Amazon Dot global service

ONE OF the current tendencies of the marketplace is global service in the form of widening the services offered in order to make customers loyal: one stop shopping – as happens in banking (banks/insurance), for example. Amazon, with 15 million hits on its website during the Christmas week, does not get away from this tendency.

However, when Jeff Bezos launched Amazon in 1995, he wanted it to be “the largest bookshop in the world”. A bookshop…full stop. Its growth was based on excellent service. For instance, you buy a book and, a few weeks later, you receive an email saying: “Most customers who bought that book also bought book X, P, T, O”. Then, a few months later: “The author of the book you purchased has just written another one called…”

But, despite its growth and in order to become profitable, Amazon felt the need to widen its offer and redefine its business from the wholesaler of books, music and videos, into the “shopping centre” that sells everything, from golf balls to plasma TVs, clothes, toys, sporting equipment, pearl necklaces (Mikimoto), delicatessen, watches, cosmetics and chemists’ goods. This means that Amazon redefined its business from a bookstore into a “wholesale platform”.

From this business redefinition, five implications arose. First, and contrary to books, Amazon does not own all the new products. It simply receives the order and the commission. It neither manufactures internally nor even purchases (as with banking/insurance, many banks are only distribution chains for the insurance products, but do not own the insurance companies).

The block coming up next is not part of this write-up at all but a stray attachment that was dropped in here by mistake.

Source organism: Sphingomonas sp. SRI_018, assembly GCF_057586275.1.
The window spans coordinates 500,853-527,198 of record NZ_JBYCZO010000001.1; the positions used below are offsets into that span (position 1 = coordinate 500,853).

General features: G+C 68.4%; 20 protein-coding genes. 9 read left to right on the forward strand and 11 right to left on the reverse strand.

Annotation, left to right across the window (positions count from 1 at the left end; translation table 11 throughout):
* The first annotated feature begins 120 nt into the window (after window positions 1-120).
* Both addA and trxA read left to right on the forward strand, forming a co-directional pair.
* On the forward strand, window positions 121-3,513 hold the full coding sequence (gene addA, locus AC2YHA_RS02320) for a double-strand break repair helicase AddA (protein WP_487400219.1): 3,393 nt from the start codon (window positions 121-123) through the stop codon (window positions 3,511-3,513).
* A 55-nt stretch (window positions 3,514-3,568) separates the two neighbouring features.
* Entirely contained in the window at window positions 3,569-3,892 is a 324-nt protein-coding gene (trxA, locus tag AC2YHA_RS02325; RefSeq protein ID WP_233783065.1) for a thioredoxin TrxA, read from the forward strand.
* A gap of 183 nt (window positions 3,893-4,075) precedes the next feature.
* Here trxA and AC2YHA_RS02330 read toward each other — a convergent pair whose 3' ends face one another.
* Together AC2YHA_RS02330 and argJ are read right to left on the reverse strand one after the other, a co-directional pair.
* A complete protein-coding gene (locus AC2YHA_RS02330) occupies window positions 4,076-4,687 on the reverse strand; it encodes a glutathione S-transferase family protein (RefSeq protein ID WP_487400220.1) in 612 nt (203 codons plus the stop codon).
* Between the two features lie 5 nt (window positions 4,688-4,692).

Secondly, the agreements with suppliers may take one of three forms. In some cases, Amazon simply receives and forwards the orders, charging a fee (between seven per cent and 15 per cent) to the producer. In other cases, Amazon goes one step further and creates the website for the wholesaler. Finally, there are also cases in which Amazon sells its products through sites belonging to other companies.

Thirdly, this change in Amazon business (from a bookstore into a wholesale platform) implies that it is no longer just a business-to-consumer operator but also a business-to-business operator, which means it provides services to companies.

The next implication is that this strategy brings Amazon closer to other competitors, such as e-Bay – and so the new business mission created new competitors.

Finally, there are three risks: the lack of suitable technology (the internet) to sell some products. For example, golf – Amazon easily sells balls, gloves and even shoes, but not clubs. The lower credibility that customers usually attribute to a general supplier versus a specialised one; and the lack of control with relation to the price/quality of the products of Amazon’s partners.

In any case, and until now, the benefits seem to exceed the risks. Amazon’s shares rose from six to 60 dollars between the end of 2001 and 2003, and analysts foresee that Amazon will, in the long run, be one of the most profitable pioneers of the internet – that is in part the simple result of having a technology (the internet) servicing a present market trend (global service).